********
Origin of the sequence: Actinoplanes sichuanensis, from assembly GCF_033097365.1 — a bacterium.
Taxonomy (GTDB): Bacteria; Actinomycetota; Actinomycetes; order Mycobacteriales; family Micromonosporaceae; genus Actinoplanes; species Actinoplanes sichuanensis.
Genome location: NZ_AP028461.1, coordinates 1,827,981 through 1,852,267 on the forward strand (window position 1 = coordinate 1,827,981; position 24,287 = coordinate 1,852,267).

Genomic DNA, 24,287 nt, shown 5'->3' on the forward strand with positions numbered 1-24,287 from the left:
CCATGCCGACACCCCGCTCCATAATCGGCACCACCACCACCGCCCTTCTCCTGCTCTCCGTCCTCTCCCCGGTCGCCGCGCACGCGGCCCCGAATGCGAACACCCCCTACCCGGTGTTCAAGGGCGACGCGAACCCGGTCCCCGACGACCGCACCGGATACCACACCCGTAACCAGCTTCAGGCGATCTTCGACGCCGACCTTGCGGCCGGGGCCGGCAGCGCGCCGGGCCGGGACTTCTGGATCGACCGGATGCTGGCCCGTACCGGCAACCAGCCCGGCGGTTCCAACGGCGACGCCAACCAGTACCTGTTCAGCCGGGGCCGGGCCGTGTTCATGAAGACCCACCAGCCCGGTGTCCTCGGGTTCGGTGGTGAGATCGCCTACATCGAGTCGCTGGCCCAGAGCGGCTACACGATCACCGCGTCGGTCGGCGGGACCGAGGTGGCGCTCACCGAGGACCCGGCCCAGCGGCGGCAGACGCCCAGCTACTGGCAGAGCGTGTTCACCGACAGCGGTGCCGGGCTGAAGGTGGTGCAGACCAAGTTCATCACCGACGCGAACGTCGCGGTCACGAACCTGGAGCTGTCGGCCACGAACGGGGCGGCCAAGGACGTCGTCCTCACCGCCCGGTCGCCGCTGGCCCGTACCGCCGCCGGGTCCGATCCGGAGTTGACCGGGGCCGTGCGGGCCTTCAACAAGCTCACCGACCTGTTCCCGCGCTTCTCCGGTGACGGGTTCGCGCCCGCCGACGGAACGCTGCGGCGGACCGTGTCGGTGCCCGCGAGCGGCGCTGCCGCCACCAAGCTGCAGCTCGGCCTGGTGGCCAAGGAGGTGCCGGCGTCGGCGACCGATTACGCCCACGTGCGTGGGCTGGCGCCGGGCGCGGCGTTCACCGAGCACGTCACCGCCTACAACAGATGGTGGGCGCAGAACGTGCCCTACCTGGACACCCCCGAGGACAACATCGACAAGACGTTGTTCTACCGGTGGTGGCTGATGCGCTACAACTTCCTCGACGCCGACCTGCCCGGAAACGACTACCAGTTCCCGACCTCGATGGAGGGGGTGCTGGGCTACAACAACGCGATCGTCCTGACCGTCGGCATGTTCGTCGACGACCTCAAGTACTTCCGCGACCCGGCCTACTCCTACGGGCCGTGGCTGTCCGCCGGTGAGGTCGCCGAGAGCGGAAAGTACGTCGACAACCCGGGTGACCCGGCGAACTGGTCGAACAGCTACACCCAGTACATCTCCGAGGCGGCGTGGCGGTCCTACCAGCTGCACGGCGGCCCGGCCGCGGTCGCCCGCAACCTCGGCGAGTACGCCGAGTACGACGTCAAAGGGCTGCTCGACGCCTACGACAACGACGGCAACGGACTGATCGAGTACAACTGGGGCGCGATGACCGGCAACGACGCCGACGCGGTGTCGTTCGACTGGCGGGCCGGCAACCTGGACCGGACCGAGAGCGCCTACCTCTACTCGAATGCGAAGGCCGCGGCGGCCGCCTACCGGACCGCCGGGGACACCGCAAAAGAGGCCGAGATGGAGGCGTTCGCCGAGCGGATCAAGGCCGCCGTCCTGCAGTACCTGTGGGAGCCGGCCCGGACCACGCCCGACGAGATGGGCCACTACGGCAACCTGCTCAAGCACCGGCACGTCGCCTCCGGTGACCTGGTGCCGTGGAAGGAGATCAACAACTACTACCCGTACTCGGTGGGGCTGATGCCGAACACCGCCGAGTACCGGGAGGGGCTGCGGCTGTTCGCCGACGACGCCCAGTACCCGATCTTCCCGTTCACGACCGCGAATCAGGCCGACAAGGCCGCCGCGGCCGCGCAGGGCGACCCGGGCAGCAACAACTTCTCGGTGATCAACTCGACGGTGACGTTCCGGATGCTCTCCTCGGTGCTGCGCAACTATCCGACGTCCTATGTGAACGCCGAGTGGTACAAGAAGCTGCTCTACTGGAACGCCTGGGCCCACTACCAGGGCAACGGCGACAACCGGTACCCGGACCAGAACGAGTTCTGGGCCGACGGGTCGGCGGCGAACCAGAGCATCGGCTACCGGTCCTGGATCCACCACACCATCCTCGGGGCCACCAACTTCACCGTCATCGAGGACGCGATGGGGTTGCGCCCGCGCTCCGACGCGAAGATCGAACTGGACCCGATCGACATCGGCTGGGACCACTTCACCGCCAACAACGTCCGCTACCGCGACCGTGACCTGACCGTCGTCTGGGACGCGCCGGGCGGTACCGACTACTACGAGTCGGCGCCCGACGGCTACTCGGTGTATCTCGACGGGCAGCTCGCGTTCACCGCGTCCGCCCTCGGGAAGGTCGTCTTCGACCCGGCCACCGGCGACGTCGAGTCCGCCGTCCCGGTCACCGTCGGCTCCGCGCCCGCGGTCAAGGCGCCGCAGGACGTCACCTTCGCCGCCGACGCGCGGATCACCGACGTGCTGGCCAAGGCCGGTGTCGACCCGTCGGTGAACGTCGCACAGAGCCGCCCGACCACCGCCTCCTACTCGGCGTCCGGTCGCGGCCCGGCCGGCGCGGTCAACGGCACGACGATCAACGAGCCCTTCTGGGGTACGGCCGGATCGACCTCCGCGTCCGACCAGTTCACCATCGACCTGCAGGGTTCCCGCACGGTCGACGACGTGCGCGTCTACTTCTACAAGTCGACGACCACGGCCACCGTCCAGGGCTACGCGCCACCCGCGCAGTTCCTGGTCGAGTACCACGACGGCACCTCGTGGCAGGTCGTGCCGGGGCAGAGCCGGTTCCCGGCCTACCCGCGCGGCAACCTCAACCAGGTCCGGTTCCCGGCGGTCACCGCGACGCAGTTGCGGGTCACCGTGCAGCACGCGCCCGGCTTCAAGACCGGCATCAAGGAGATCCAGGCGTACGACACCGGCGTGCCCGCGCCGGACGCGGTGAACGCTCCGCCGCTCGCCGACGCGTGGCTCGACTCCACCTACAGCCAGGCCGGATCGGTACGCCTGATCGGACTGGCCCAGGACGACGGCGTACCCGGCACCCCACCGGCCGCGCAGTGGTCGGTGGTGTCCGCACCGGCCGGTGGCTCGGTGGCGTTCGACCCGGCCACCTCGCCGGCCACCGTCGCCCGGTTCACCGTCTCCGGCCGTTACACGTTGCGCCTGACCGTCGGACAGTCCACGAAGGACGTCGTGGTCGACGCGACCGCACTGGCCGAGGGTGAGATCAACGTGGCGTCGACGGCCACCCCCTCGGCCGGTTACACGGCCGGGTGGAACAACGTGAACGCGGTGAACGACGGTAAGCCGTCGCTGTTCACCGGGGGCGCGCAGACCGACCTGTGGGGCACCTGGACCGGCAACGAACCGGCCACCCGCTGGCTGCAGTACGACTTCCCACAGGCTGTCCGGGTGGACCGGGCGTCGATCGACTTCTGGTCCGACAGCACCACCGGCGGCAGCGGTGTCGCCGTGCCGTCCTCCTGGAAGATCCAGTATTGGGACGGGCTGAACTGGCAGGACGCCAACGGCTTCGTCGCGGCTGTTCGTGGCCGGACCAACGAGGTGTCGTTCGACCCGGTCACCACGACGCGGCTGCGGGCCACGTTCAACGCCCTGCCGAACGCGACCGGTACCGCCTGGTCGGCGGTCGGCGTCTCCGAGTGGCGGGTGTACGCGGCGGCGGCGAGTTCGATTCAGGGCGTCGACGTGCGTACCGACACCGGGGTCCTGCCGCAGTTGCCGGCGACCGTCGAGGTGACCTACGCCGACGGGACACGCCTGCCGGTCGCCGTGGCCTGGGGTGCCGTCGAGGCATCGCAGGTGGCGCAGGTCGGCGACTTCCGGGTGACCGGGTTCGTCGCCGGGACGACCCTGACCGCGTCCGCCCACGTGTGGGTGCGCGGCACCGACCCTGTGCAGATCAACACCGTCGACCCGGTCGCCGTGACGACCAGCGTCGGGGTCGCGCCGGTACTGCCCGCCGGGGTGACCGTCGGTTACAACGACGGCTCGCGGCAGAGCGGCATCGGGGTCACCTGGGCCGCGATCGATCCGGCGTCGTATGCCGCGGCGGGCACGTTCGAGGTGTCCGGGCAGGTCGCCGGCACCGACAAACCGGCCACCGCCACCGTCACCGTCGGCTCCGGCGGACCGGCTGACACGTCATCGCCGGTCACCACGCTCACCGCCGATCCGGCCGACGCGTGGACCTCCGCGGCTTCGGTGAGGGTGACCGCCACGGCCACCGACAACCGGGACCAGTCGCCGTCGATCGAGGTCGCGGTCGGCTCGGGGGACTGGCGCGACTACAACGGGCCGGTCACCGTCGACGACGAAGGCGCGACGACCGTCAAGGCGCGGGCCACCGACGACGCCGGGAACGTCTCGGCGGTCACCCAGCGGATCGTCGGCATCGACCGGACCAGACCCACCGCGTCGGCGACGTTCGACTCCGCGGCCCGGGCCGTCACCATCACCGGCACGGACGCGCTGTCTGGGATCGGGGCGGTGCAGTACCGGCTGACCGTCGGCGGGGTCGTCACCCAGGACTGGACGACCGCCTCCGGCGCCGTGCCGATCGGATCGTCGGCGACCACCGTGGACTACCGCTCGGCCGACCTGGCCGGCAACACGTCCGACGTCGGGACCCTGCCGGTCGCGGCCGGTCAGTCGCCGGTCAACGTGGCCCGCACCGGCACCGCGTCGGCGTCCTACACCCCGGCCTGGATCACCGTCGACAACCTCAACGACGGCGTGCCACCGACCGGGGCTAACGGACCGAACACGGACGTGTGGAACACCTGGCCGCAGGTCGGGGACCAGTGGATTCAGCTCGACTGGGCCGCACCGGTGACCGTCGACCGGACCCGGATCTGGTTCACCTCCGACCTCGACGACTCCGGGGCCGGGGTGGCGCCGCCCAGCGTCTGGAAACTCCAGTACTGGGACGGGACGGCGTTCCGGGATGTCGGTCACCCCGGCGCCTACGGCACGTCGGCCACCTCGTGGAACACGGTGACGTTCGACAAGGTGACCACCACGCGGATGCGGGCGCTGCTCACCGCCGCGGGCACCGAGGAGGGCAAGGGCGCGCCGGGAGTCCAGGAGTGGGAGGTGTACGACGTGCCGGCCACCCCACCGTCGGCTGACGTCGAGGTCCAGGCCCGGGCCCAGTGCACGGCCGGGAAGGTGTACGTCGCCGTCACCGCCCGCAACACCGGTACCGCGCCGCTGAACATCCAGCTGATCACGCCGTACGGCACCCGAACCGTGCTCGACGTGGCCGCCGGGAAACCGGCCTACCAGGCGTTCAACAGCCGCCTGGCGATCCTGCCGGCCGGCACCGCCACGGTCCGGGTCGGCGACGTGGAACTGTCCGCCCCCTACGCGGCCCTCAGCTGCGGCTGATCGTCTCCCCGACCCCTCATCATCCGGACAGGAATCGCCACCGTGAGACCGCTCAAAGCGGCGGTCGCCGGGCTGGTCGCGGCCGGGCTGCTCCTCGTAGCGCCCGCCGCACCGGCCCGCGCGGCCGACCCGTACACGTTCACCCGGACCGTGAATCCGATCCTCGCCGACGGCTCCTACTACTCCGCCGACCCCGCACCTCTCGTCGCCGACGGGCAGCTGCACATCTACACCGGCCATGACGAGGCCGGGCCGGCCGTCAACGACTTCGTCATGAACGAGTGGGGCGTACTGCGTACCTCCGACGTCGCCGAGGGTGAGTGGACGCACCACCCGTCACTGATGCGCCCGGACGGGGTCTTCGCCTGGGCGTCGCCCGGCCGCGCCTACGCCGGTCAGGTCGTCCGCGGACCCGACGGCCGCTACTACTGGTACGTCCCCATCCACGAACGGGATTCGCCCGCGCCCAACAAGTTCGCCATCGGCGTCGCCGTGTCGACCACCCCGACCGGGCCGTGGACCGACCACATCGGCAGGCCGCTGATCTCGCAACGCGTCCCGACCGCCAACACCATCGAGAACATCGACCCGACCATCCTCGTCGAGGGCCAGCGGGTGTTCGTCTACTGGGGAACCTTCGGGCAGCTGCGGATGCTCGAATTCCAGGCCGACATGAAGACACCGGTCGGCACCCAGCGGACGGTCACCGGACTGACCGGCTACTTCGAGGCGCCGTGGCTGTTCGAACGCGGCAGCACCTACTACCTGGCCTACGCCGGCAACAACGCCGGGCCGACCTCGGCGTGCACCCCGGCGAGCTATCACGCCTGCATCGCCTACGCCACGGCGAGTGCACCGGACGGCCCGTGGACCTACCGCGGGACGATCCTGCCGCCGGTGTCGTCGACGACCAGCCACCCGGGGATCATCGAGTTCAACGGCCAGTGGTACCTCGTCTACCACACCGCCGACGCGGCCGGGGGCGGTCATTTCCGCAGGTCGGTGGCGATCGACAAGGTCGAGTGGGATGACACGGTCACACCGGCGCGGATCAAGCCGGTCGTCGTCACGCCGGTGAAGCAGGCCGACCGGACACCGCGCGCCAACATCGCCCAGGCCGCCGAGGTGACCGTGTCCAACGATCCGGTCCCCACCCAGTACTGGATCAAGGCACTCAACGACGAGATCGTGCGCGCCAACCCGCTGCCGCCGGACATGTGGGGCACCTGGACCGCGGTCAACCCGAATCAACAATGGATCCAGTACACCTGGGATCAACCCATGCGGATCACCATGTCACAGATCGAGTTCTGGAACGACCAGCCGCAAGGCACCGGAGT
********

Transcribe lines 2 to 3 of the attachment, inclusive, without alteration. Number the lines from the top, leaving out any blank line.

Taxonomy (GTDB): Bacteria; Actinomycetota; Actinomycetes; order Mycobacteriales; family Micromonosporaceae; genus Actinoplanes; species Actinoplanes sichuanensis.
Genome location: NZ_AP028461.1, coordinates 1,827,981 through 1,852,267 on the forward strand (window position 1 = coordinate 1,827,981; position 24,287 = coordinate 1,852,267).